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Metropolitan Police faces £4 million lawsuit over how it handled Daniel Morgan murder inquiry

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MORE than 27 years ago, South Norwood private investigator Daniel Morgan was found dead in a pub car park with an axe in his head.

Yet after all that time, the culprit has never been brought to justice and what actually happened that night outside the Golden Lion pub in Sydenham remains equally unclear.

And now another ugly fall-out from the brutal murder could be brewing for the Metropolitan Police as the total spent on five failed investigations and other inquiries nears £100million.

A £4 million lawsuit against the Metropolitan Police has been launched by four men who were facing trial for Mr Morgan's killing and another former police officer who was charged with perverting the course of justice in the case.

The men suing the Met include Jonathan Rees, who for almost 30 years has been treated as one of the main suspects in the case and who spent two years in custody charged with the murder of his former business partner.

Mr Rees, who has always denied murder, made a complaint to the Metropolitan Police after his case collapsed in 2011. The complaints detail a number of allegations about the behaviour of investigating officers.

In March this year, the Met's Directorate of Professional Standards (DPS) launched Operation Megan – a criminal inquiry into these claims.

Mr Morgan, 37, was found in the Golden Lion car park on March 10 1987 with an axe in his head. He had met Mr Rees, with whom he ran Southern Investigations in Thornton Heath High Street, at the pub earlier that evening.

Mr Rees is seeking to clear his name and disprove what has become a largely accepted narrative that the original investigation was mired by corruption. He argues it was initial incompetence – not corruption – which has scuppered the investigation to find the killer right from the start. He does, however, argue corruption plagued the 2006 investigation.

The Advertiser has seen a report compiled by Detective Chief Inspector Farley, of Hampshire Police, in 1988, which suggests the initial investigation into Mr Morgan's death was hindered by police incompetence rather than corruption.

DCI Farley was damning about the forensic investigation carried out at the scene. He said there was an "obvious lack of direction, co-ordination, management and supervision" and that the "initial effort must be described as pathetic".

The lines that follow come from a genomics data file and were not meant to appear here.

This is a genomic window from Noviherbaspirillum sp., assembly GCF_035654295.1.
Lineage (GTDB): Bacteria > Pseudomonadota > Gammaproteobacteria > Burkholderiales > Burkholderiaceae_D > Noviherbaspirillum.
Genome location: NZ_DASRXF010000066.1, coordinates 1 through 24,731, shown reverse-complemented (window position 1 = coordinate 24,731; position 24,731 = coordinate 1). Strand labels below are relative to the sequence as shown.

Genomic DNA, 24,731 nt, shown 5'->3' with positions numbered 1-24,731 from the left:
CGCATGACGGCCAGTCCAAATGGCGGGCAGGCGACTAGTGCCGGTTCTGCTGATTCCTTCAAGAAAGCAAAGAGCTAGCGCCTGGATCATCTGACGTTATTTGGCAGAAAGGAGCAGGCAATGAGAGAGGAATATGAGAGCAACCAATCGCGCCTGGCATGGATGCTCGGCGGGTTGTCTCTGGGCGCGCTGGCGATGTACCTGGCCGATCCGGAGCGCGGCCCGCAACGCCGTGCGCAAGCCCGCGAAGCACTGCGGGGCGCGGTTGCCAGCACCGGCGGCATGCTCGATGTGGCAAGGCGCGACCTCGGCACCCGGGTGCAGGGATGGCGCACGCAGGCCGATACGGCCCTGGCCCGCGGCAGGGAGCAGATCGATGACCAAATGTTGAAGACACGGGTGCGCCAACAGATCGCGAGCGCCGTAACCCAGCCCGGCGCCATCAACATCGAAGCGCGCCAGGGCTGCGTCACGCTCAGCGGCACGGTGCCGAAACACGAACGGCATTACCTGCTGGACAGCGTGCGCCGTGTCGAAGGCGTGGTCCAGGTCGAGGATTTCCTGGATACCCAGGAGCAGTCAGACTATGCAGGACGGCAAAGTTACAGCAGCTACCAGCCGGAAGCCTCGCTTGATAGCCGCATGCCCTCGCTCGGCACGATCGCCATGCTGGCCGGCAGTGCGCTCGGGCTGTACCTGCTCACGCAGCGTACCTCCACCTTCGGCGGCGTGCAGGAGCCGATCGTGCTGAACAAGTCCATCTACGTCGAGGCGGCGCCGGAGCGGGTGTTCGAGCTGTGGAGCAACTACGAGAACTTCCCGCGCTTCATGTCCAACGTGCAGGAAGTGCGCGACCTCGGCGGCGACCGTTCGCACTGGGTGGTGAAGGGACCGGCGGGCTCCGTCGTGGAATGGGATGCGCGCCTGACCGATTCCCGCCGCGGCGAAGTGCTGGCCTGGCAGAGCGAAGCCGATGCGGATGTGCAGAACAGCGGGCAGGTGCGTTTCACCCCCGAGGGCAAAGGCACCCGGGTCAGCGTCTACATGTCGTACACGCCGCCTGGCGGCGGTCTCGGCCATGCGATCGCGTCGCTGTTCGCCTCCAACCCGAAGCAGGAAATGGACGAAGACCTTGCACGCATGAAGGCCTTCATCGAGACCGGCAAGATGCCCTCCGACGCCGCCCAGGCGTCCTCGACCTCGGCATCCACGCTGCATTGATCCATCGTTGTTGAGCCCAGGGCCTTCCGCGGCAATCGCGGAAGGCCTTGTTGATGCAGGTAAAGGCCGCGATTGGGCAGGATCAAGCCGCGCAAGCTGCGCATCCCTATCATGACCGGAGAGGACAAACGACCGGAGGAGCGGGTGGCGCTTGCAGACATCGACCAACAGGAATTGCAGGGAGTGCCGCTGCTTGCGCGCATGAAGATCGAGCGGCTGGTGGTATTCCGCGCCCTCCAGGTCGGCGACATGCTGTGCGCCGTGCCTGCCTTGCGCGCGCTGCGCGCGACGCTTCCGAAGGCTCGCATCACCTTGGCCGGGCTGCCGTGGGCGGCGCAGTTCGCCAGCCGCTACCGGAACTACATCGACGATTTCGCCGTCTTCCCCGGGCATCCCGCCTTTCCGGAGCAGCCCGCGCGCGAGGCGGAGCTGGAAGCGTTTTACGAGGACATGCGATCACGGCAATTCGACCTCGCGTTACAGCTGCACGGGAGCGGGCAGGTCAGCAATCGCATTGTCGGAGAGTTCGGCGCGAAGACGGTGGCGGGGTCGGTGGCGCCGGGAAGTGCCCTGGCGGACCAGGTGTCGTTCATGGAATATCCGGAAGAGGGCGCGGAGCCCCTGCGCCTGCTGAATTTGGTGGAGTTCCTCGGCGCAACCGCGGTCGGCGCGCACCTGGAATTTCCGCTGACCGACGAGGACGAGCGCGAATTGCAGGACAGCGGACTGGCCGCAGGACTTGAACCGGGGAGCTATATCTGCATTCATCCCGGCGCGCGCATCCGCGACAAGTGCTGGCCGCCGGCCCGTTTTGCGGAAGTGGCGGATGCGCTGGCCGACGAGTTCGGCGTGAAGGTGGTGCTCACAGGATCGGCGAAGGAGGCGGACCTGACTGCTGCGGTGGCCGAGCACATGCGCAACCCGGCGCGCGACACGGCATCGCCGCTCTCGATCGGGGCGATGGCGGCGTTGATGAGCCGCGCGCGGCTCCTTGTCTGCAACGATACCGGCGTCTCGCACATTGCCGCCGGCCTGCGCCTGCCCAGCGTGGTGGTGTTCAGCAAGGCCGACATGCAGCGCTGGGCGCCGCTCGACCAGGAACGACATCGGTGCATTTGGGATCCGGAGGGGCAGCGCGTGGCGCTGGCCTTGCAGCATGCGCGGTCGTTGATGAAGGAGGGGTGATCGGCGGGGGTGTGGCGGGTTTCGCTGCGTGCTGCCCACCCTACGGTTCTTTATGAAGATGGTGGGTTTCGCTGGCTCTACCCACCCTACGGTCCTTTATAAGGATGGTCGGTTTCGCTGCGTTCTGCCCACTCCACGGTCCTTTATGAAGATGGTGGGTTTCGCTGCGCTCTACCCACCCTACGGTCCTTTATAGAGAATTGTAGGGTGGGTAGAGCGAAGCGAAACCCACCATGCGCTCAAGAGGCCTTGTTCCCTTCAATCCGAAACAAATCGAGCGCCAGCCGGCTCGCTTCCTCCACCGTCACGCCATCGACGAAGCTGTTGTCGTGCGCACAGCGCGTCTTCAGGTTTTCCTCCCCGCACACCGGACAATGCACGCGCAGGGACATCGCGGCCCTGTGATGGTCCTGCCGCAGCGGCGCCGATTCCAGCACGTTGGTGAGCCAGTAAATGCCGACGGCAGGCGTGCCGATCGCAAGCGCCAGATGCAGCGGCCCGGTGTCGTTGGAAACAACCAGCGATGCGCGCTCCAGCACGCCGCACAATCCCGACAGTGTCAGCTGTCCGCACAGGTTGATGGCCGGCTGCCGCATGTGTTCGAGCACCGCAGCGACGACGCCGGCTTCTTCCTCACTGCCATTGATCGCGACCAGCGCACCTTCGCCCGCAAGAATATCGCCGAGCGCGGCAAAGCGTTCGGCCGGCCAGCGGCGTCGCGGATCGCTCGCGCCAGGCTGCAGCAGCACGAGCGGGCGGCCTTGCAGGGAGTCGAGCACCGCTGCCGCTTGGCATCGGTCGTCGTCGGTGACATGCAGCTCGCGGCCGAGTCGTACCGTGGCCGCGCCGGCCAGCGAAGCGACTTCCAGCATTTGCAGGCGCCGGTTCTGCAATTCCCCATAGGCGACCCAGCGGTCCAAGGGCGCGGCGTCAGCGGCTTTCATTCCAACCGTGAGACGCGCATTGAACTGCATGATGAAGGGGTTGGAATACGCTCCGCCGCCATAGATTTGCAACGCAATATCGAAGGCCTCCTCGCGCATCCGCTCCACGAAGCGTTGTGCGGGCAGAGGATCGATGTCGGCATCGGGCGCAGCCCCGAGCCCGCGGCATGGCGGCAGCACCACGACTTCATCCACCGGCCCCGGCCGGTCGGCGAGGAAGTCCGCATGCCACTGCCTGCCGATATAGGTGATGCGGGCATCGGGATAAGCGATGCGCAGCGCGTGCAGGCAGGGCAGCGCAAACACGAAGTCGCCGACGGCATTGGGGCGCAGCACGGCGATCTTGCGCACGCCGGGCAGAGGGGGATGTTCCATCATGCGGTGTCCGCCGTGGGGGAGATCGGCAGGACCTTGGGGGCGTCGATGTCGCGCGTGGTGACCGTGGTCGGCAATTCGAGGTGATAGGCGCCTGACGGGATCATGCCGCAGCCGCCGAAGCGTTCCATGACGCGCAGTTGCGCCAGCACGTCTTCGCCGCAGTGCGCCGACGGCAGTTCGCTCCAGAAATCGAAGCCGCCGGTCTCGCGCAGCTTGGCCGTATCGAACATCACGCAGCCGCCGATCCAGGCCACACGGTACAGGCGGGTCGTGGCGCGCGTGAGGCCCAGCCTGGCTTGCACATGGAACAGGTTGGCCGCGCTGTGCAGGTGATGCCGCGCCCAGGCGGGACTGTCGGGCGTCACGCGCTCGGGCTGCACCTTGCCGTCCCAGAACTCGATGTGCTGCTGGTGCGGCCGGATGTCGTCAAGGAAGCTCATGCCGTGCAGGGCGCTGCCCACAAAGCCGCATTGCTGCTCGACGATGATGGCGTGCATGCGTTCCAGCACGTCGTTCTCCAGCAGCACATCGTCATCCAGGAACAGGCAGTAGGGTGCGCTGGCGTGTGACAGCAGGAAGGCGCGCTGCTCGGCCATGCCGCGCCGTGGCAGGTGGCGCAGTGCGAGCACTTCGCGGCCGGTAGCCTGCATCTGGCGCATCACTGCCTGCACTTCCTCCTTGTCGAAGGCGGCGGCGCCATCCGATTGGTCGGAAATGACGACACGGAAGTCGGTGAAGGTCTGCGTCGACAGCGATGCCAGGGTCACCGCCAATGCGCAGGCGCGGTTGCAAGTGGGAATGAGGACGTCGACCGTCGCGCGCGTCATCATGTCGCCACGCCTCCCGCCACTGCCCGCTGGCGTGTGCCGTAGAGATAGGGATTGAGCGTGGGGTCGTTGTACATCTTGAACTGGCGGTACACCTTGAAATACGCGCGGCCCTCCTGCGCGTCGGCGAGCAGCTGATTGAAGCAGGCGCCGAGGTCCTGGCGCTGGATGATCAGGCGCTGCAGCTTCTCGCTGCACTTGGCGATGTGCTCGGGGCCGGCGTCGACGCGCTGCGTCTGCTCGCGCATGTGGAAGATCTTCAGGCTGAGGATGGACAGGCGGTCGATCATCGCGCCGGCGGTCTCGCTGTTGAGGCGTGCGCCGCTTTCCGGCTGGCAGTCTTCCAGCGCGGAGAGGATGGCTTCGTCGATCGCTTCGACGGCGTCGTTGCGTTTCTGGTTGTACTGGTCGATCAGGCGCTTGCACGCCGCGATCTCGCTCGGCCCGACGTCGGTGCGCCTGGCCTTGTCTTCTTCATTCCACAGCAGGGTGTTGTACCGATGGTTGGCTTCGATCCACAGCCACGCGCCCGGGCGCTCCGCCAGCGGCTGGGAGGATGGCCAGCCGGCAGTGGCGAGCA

Mr Rees was originally charged with murder in 1989 along with three others after an inquiry by the Met but the charges were dropped.

Mr Rees was again charged with murder in 2008, along with James Cook and his brothers-in-law Glenn and Garry Vian following the 2006 investigation.

Court papers for the £4 million action against the Met Police claim a lack of clear evidence in the 2006 investigation and the "serious misconduct in relation to creation and management of their evidence" of the officers investigating.

Glenn Vian, 56, of South Croydon, Garry Vian, 54, of Croydon, James Cook, 64, of Kingswood, Sid Fillery, 68, of Norfolk and Jonathan Rees, 60, of Weybridge, have made the £4 million claim to the High Court based on false imprisonment, malicious prosecution, malicious falsehood and misfeasance in a public office.

They have claimed damages for loss and economic loss arising from their arrests and criminal charges.

Mr Rees believes the charges and negative press attention, coupled with the narrative that the investigation into Mr Morgan's murder only collapsed because of police corruption and not a lack of evidence, has made him virtually unemployable.

An independent panel review into Mr Morgan's murder was due to present its findings later this year although it has been held up by delays including a change of chairperson.

A Metropolitan Police spokeswoman said of Operation Megan: "Following the receipt of a public complaint containing a number of allegations in relation to the MPS handling of Daniel Morgan murder investigation an investigation was started by the Directorate of Professional Standards. That investigation is ongoing. There have been no arrests."

Alastair Morgan, Daniel's brother, declined to comment when asked by the Advertiser.

Metropolitan Police faces £4 million lawsuit over how it handled Daniel Morgan murder inquiry


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